For the first time ever, the Oxford Dictionaries’ word of the year isn’t a word as it can’t be spelled or pronounced.
It’s a pictograph, or more popularly known as emoji. It’s officially called the “Face with Tears of Joy”.
The Guardian described it as “a pair of eyes, big gloopy tears and a broad grin”.
What does it mean? Oxford doesn’t explain, but it can be used in a variety of instances, such as when you receive a compliment or a heartfelt message on social media, or when you want to thank or congratulate someone, or upon receiving good news or sending good tidings.
Caspar Grathwohl, president of Oxford Dictionaries, provides an insider’s view into the discussions that led to the choice of the word of the year.
“We just thought, when you look back at the year in language, one of the most striking things was that, in terms of written communication, the most ascendant aspect of it wasn’t a word at all, it was emoji culture,” the Guardian quoted Grathwohl as saying.
Even US presidential candidate Hillary Clinton joined the emoji bandwagon by asking students to tell her how they felt about their loans “in three emojis or less”.
The new language has also invaded literature. Someone has translated Moby Dick into emojis and renamed it Emoji Dick. Similarly, Alice in Wonderland can be read in 250,000 emojis.
“The fact that English alone is proving insufficient to meet the needs of 21st-century digital communication is a huge shift,” Grathwohl observes.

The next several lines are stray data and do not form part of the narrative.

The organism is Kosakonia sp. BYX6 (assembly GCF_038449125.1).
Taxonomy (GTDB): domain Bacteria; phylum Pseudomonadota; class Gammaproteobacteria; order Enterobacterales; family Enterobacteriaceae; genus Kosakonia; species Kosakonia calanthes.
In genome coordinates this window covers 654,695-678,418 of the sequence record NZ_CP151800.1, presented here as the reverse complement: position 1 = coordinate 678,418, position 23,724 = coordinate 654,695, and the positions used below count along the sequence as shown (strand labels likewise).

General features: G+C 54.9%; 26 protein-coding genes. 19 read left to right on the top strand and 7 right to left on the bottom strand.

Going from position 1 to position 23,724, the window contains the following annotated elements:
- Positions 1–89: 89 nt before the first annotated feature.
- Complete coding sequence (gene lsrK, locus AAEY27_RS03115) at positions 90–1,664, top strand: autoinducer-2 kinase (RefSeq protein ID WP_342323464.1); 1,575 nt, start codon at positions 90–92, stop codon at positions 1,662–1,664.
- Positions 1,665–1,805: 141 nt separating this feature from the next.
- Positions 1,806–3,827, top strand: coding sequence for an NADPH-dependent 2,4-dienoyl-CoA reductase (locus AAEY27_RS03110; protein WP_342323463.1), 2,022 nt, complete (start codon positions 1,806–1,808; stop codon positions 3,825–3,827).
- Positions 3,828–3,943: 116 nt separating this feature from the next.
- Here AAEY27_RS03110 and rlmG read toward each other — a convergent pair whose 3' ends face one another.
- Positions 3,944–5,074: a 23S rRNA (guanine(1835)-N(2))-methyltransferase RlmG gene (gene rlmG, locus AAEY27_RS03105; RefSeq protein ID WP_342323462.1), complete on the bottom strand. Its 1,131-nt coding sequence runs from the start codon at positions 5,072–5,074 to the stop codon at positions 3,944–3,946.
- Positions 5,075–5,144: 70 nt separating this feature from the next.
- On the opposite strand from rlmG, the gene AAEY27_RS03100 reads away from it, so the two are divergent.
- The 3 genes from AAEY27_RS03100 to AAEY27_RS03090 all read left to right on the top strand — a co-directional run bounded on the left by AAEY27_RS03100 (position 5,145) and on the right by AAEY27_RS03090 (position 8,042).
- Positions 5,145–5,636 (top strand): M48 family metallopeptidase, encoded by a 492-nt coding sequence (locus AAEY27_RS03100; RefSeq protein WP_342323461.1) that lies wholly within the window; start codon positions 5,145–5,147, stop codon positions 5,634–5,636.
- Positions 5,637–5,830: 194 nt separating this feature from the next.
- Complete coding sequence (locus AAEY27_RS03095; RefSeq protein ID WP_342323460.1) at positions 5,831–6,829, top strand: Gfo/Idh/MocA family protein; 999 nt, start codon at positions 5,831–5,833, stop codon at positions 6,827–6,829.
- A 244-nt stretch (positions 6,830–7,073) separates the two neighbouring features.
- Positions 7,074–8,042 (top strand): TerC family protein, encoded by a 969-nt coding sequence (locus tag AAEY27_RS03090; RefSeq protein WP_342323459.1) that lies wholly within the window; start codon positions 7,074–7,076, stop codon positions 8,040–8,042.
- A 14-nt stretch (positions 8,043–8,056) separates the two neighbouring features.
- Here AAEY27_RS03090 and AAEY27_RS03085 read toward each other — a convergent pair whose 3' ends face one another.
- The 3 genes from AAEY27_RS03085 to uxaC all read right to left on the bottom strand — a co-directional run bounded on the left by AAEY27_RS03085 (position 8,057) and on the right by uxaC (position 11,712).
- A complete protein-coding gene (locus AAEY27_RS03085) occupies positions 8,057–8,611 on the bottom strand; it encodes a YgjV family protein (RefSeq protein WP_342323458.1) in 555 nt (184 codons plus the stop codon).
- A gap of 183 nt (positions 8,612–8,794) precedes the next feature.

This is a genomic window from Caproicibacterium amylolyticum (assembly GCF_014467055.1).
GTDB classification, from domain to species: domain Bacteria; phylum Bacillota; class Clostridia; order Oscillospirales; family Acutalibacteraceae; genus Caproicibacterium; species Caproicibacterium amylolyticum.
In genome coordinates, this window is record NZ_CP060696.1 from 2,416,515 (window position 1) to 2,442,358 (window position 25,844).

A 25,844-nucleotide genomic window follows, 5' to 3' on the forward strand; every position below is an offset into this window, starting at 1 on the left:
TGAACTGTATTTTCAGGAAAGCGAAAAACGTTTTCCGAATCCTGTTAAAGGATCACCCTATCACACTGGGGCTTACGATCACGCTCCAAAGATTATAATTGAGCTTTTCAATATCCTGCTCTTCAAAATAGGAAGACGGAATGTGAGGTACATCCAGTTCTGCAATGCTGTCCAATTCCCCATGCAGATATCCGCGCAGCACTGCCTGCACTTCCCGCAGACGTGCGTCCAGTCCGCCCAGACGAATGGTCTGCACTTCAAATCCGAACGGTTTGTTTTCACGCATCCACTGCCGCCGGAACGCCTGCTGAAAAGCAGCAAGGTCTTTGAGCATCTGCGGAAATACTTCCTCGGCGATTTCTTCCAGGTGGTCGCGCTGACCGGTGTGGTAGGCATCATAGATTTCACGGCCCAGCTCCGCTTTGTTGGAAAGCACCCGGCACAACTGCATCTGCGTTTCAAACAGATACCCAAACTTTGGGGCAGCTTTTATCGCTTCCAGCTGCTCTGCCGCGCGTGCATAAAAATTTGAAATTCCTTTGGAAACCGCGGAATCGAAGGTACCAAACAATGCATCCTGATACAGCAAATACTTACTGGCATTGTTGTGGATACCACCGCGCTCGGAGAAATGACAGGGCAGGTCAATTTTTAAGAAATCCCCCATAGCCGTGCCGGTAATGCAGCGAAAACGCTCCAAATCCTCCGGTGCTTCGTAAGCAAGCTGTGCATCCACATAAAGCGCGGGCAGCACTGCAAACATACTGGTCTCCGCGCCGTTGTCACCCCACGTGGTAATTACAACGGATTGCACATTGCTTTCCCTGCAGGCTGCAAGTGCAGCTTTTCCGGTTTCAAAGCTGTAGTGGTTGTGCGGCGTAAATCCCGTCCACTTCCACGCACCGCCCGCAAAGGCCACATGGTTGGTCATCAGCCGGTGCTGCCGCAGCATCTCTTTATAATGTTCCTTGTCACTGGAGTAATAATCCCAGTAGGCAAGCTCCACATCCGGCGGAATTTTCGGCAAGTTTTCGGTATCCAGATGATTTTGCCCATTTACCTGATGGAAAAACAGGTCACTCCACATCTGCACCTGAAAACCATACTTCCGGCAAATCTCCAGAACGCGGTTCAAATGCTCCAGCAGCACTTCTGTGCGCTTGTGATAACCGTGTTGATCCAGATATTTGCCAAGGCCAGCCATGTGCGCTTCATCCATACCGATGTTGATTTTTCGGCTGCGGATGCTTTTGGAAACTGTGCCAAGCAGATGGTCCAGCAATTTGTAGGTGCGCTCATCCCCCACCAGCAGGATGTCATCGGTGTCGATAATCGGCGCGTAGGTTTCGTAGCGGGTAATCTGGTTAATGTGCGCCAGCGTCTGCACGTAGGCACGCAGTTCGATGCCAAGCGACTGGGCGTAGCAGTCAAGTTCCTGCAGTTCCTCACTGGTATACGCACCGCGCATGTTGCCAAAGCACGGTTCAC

Oxford’s decision shouldn’t come as a surprise. According to the newspaper, some 76 percent of the adult population in Britain own a smartphone, which is used to send emojis. Of those smartphone owners, about 80-90 percent use emojis.
Globally, six billion emojis are sent every day.
The “face with tears of joy” is the most used, representing 20 percent in Britain and 17 percent in the United States.
Real words, most of them new, have also made it to Oxford’s Word of the Year shortlist:
Sharing economy: An economic system in which assets or services are shared between private individuals, either for free or for a fee, typically by means of the internet.
They: Used to refer to a person of unspecified sex.
On fleek: Extremely good, attractive or stylish.
Ad blocker: A piece of software designed to prevent advertisements from appearing on a web page.
Refugee: A person who has been forced to leave their country in order to escape war, persecution or natural disaster.
Brexit: A term for the potential or hypothetical departure of the United Kingdom from the European Union.
Dark Web: The part of the World Wide Web that is only accessible by means of special software, allowing users and website operators to remain anonymous.
Lumbersexual: A young urban man who cultivates an appearance and style of dress (typified by a beard and check shirt) suggestive of a rugged outdoor lifestyle.
What would it look like if you used emojis in real life? Watch the Oxford video:
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